Mr. McConaughey Goes To Washington

I’ve never taken Matthew McConaughey seriously. He’s a very handsome actor who has been good in some movies and hammy in others. It’s hard to take seriously someone whose catch phrase is:

This week has proven that I was not only wrong about Matthew McConaughey, I was dazed and confused.

McConaughey born in Uvalde, Texas and lived there until he was 11 years old. He took the Uvalde massacre personally: his mother taught kindergarten in that town when he was a kid. He’s also married to a Latina, Camila Aviles, and has three children. He took the massacre personally.

Matthew McConaughey decided to act. He went from his stately home outside Austin to the massacre site and listened to the people devastated by the slaughter and the subsequent coverup by law enforcement.

Then he wrote a powerful op-ed piece for the Austin American-Statesman in which he suggested policy prescriptions to make future Uvaldes less likely:

“I believe that responsible, law-abiding Americans have a Second Amendment right, enshrined by our founders, to bear arms. I also believe we have a cultural obligation to take steps toward slowing down the senseless killing of our children. The debate about gun control has delivered nothing but status quo. It’s time we talk about gun responsibility.

There is a difference between control and responsibility. The first is a mandate that can infringe on our right; the second is a duty that will preserve it. There is no constitutional barrier to gun responsibility. Keeping firearms out of the hands of dangerous people is not only the responsible thing to do, it is the best way to protect the Second Amendment. We can do both.”

Yesterday, McConaughey made an appearance in the White House briefing room and augmented his policy arguments with stories of the slaughtered children of Uvalde and their parents. Here’s the entire speech:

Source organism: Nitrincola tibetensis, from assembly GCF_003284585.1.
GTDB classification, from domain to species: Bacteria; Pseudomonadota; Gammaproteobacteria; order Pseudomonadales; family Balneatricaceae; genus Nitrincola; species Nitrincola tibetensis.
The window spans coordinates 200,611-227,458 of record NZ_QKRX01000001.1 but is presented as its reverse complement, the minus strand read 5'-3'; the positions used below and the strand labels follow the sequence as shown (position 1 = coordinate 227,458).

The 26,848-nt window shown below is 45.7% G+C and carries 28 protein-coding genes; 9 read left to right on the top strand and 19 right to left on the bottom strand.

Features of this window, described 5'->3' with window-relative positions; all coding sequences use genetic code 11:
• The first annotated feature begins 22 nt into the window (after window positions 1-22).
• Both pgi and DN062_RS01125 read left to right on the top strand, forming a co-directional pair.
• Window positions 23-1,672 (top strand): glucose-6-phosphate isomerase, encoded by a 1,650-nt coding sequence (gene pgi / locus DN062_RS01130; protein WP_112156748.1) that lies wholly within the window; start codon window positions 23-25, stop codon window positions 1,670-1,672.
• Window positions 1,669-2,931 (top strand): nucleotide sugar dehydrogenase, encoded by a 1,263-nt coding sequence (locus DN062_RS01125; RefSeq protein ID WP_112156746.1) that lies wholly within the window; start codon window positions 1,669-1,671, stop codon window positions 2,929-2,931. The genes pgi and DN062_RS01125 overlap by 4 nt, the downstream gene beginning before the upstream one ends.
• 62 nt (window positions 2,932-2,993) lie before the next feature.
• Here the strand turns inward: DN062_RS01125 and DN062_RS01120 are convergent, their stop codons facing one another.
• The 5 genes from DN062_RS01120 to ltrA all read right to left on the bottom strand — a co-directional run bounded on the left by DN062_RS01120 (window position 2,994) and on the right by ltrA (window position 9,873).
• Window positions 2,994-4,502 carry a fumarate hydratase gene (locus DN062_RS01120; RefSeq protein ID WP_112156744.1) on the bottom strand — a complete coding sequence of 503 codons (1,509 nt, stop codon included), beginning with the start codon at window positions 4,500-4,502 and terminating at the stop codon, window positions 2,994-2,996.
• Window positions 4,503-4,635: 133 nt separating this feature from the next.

It was the performance of a lifetime because it was real. Not reality teevee real but raw, passionate real.

Voices on the right are already dismissing McConaughey’s speech as a Hollywood stunt. If it was a stunt, it was pure Texas. It was not a stunt. Matthew McConaughey takes the Uvalde massacre personally.

I have no idea if McConaughey’s impassioned plea will result in action in the senate. In a better world, it would shame 10 Republicans into allowing debate, but as we’ve seen before GOP senators are shameless. But I think there’s a chance for some progress and this is too important to sit back and be cynical.

Matthew McConaughey approaches this issue from neither the left nor the right. He’s a citizen who wants something done to minimize the future slaughter of children and their teachers. Instead of gun control or safety he discusses gun responsibility.

Words matter. I like the sound of gun responsibility. It beats the hell out of GOP irresponsibility on gun issues.

It shouldn’t take a massacre in a movie star’s hometown for us to take gun violence seriously. It’s time for our side to stop spouting statistics and tell the stories of people devastated by gun violence.  If Matthew McConaughey can take it personally, so can we.

Repeat after me: Statistics don’t win arguments, stories do.

Matthew McConaughey is alright, alright, alright.

The last word goes to Led Zeppelin: